An Examination Of Greenland’s Inuit Culture

Greenland’s Inuit people established a culture that has existed for thousands of years.

Greenland’s Inuit people, who began inhabiting the land approximately 4,500 years ago, have established a culture in the country that has existed for millennia and is still seen in traditions, activities and national customs.

Ice fisherman in Greenland
Ice fisherman in Greenland. Photo by Visit Greenland on Unsplash

While most historical exploration of the people’s lifestyles can be seen at ancient settlements like Sermermiut, one can understand the Inuit’s impact on modern Greenlandic life by examining its various elements.

Dog sledding, which is a significant part of Greenlandic culture, is an activity that most likely began with the Thule, who arrived in the land approximately 1,050 years ago and are classified as one of the four mass-immigration groups that came to the area.

Dog sled and dogs
Dog sled and dogs. Image by Taken from Pixabay

As the Thule embarked on long expeditions, they began the tradition of dog sledding to assist themselves with hunting. Nowadays, one can engage in the activity to understand Inuit practices and explore the country with a local driver.

Visitors to Greenland may also experience kaffemik, a social engagement with Inuit roots in which people reunite to share food and drinks for as long as they would like.

As the Thule grew, they valued a community-centric ideology and status relative to other members often depended on learned skills such as hunting or fishing. In order to earn social recognition, communal gatherings became important, and traditions like kaffemik began.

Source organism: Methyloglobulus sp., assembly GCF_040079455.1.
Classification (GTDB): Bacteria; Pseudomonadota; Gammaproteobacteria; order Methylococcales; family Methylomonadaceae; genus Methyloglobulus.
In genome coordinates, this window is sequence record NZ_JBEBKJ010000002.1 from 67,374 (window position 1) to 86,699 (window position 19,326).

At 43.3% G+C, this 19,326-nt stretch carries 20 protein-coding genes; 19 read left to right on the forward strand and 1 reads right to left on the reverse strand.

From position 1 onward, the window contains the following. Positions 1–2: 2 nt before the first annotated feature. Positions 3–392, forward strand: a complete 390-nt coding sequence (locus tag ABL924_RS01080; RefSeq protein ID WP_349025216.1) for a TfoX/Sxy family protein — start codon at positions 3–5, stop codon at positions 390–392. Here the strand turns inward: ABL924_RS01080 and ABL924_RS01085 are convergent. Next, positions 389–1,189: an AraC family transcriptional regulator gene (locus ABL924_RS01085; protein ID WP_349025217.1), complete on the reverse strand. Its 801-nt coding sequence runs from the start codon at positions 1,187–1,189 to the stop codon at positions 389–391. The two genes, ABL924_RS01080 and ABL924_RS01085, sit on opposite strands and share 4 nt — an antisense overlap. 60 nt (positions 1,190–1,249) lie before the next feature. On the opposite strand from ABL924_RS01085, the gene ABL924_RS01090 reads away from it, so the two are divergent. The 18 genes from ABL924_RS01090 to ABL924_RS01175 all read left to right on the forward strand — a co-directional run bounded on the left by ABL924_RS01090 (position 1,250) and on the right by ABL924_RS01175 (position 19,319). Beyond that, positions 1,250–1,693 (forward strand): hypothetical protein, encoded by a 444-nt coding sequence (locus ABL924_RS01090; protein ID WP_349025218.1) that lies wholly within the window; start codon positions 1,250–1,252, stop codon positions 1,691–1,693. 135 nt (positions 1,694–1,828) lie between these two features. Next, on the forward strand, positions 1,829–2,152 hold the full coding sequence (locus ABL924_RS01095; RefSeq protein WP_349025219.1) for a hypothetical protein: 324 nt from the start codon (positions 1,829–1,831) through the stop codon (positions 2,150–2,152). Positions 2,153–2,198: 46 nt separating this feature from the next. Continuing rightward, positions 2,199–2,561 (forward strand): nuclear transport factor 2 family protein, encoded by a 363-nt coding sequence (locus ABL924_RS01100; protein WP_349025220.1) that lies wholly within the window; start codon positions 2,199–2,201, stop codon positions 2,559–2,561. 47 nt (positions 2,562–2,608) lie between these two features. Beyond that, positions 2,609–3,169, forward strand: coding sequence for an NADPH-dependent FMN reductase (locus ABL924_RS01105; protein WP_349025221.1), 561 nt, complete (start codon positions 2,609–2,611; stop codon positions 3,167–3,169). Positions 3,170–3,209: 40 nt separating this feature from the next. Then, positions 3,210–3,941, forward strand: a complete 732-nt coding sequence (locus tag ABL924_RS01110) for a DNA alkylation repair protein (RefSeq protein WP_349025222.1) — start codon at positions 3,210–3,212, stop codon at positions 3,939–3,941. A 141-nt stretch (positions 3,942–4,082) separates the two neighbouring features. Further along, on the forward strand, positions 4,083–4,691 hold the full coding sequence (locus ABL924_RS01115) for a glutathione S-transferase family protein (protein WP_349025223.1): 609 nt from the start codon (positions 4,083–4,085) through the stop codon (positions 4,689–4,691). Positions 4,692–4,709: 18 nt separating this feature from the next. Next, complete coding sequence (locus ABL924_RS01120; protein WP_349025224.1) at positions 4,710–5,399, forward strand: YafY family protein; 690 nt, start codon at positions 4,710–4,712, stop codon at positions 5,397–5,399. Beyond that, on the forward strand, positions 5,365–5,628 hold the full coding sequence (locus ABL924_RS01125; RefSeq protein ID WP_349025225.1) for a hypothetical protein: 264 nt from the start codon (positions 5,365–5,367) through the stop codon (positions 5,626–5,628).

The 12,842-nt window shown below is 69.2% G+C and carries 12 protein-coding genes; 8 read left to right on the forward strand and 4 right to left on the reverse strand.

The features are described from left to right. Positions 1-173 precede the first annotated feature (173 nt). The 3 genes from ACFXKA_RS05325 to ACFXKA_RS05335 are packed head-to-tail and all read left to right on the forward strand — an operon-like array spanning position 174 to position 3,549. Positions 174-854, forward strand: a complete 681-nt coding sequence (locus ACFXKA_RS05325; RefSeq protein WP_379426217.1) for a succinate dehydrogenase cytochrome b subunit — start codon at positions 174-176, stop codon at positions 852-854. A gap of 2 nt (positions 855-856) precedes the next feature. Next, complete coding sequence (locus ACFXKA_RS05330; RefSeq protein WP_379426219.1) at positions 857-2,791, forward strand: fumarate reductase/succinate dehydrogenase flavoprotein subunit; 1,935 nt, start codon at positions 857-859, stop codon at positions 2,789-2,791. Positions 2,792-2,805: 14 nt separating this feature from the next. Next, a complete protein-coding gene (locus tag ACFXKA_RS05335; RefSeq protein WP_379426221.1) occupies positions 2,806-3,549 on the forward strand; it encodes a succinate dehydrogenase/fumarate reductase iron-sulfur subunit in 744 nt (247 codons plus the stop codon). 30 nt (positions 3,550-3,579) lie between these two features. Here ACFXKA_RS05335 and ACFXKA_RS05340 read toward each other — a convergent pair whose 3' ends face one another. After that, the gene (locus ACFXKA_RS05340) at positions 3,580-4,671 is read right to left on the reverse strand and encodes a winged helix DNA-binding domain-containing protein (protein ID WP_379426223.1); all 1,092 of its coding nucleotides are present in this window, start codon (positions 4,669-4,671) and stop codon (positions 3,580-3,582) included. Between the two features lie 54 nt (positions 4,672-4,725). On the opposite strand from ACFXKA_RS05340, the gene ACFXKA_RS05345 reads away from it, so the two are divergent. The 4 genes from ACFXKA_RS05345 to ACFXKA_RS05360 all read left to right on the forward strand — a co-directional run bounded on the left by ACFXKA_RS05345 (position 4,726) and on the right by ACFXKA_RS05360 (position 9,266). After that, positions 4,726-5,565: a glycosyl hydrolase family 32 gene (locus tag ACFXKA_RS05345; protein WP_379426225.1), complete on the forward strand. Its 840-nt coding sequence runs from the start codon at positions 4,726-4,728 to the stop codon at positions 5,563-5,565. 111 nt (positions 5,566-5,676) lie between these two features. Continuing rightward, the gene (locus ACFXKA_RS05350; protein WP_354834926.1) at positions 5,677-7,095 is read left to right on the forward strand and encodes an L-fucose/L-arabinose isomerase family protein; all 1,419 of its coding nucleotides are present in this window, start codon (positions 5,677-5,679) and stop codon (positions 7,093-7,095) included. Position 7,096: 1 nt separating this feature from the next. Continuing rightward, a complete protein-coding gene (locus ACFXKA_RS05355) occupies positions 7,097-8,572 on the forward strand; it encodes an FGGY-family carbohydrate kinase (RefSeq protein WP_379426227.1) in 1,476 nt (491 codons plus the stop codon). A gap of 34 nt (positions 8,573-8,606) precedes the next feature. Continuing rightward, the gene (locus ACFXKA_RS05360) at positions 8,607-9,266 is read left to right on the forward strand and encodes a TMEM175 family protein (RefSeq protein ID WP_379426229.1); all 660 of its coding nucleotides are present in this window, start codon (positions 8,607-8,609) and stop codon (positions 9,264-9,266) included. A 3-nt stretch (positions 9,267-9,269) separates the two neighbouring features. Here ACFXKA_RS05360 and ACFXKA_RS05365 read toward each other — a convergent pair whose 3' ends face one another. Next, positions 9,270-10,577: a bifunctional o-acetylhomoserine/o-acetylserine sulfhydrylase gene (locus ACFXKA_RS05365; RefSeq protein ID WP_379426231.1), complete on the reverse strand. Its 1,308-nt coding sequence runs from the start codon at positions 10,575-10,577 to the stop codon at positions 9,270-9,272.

Sermersooq, Greenland
Sermersooq, Greenland. Photo by Annie Spratt on Unsplash

Prior to the Thule’s arrival, the Inuit culture around 2500 B.C.E. was partially defined by the inhabitants’ valuing of a vessel similar to a kayak. The craft’s significance has remained great since then, and those wishing to engage in an adventurous activity can explore Greenland’s shoreline in it.

The kayak has also become a national symbol as it seems to connect the country with its thousands of years of history.

Travelers to the nation can also recognize the persistence of the Inuit’s influence on the current population by examining the traditional clothing.

Greenland’s Inuit Culture
Examples of Greenland’s national dress. Facebook: Folklore Footprints

Originally, the ancient societies wore dress constructed from animal hides or skins to protect them from the harsh climate and were often comprised of boots, furs and pants. Eventually, as Europeans arrived in Greenland during the 1600-1700s, the fabrics and beads the newcomers brought with them became incorporated into the Inuit clothing and, today, can be seen in attire worn on festive occasions, such as Christmas, Easter and the country’s National Day.

One may be able to notice the national costume by attending confirmations or weddings as well, since the dress is adopted for various types of remarkable days. To view the traditional animal skin suits, visitors to the nation can tour the Greenland National Museum & Archives. Located in Nuuk, the institution contains the ancient clothing, 15th-century mummies, skin boats and dog sledges.

The Qasigiannguit Museum also displays the clothing the Inuit would have worn while fishing, hunting and kayaking and contains an exhibit dedicated to a presentation of women’s clothing worn for holidays nowadays as well.

Regardless of the location one travels to in the island, it is likely they develop an understanding of the Inuit culture that has existed for thousands of years and will continue to evolve given Greenland’s recognition of the significance it has.

Ray Lewis

Content Editor Associate

Originally from New Jersey, Ray developed a passion for traveling through his adventures in Europe. He created unforgettable memories in Greece and Italy, but is looking to explore more countries in different parts of the world as well.

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